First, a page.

In some sense our culture’s fierce resistance to the bleak inevitable is understandable. Who is eager to experience the fear and impatience of bored relatives huddled together in the face of what one day they, too, will confront? Instead we get television episodes that mask finality, even while pretending to confront it, and films that gloss the ends of our lives with gold dust and perfume, giving us a finale as flimsy, fantastical, absurd, and gorgeous as their dewy-eyed stars. We watch these fictions so we won’t have to think too much about death and, like Tolstoy’s Levin, we tell ourselves, “So one goes on living, amusing oneself with hunting, with work — anything so as not to think of death!”

 (via Death Be Not Chic – The Fantasy of Death in Cinema and TV –

It’s awesome when an entrepreneur is obsessed with his idea. Every great product that I’m aware of came from an obsession of an idea and every great company followed. But for every entrepreneur that shifted the obsession with the idea into an obsession with the execution of the idea, I know many more entrepreneurs who got stuck on the idea, but never focused on building something from it.

Heavy sentences by Joseph Epstein

The following quotes are from Joseph Epstein‘s book review in the New Criterion on Stanley Fish’s book “How to Write a Sentence. Epstein, throughout his review, demonstrates that he does not believe Fish to be in a position to teach this art, and provides examples from the book demonstrating his lack of command of the language. However, Epstein provides some helpful nuggets on the craft of writing from what he believes to be the best book on the subject, Style (1955), by F. L. Lucas’s .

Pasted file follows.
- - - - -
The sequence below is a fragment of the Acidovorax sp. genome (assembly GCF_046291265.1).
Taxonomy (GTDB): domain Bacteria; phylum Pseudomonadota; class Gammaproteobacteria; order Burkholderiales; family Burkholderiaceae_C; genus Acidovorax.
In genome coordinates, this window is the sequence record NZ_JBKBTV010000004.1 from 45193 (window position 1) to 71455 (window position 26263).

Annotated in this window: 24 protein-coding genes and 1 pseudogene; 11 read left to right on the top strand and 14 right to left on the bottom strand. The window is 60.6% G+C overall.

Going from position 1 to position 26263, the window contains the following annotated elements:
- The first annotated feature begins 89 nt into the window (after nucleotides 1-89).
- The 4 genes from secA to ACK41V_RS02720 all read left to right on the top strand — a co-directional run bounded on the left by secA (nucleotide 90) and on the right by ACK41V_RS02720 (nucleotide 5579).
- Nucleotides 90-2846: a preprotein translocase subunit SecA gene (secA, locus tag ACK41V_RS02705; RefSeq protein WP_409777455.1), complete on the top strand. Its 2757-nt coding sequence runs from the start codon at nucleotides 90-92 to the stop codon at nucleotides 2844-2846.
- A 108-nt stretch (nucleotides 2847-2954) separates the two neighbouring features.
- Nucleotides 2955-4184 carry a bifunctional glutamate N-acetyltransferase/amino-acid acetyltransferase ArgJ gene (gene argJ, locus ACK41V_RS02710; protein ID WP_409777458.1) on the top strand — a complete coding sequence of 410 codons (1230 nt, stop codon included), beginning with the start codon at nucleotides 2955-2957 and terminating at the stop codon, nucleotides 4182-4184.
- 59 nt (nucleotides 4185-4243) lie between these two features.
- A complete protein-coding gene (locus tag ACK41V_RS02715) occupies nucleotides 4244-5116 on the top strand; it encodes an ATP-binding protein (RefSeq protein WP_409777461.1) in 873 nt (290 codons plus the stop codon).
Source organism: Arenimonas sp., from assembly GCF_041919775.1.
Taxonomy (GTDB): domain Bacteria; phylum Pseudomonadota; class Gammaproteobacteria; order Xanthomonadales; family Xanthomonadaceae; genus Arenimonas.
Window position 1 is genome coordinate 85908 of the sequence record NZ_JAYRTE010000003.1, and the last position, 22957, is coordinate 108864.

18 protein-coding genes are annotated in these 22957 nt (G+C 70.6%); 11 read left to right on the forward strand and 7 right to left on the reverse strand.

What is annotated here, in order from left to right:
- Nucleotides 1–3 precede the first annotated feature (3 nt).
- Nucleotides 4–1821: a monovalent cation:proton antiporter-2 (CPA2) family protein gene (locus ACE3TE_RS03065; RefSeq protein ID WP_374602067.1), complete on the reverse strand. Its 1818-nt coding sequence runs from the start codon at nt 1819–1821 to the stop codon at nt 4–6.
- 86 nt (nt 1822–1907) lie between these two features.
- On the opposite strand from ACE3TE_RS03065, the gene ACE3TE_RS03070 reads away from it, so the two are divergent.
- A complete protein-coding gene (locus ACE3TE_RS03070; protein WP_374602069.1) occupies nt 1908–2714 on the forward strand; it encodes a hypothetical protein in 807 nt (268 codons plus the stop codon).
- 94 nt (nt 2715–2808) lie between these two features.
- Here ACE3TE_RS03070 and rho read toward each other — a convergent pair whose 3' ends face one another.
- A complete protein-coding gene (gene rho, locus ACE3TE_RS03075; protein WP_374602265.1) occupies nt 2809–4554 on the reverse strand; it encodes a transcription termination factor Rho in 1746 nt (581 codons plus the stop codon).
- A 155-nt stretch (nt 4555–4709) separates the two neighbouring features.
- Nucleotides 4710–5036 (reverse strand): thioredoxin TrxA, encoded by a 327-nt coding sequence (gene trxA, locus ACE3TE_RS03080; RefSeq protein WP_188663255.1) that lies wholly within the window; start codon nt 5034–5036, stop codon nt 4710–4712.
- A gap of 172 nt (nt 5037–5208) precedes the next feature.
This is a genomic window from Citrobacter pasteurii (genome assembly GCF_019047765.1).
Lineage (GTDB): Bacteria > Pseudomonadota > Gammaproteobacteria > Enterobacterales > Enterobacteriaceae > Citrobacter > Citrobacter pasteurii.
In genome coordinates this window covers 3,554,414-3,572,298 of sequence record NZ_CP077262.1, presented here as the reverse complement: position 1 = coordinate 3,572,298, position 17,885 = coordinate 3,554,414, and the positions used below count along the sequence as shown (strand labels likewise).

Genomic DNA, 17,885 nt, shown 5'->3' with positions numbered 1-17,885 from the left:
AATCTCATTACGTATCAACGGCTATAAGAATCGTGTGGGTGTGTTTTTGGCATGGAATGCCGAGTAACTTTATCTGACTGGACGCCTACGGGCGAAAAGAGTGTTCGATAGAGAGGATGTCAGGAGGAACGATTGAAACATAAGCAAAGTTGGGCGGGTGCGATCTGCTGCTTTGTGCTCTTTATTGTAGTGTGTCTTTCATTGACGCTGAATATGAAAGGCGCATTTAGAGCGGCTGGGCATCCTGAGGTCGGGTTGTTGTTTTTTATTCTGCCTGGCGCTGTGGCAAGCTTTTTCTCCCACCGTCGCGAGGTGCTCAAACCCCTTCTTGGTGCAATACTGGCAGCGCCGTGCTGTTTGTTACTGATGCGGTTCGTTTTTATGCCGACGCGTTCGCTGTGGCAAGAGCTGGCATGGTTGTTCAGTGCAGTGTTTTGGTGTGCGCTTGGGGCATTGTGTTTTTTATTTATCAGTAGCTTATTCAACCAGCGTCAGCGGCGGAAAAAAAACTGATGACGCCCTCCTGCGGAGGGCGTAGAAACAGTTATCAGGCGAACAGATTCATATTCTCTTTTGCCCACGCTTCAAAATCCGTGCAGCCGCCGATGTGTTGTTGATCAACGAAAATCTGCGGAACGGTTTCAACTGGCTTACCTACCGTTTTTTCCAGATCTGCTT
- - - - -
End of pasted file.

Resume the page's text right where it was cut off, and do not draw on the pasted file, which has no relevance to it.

[Lucas said, O]ne does best always to attempt to use strong words to begin and end sentences. Straightaway this means eliminating the words “It” and “There” to begin sentences and dropping also the pompous “Indeed.” This advice also reinstates and gives new life to the old schoolmarmish rule about not ending a sentence with a preposition, for a prepositon is almost never a strong word.


In its subtlest sense style is a way of looking at the world, and an unusual or sophisticated way of doing so is not generally acquired early in life. This why good writers rarely arrive with the precocity of visual artists or musical composers or performers. Time is required to attain a point of view of sufficient depth to result in true style.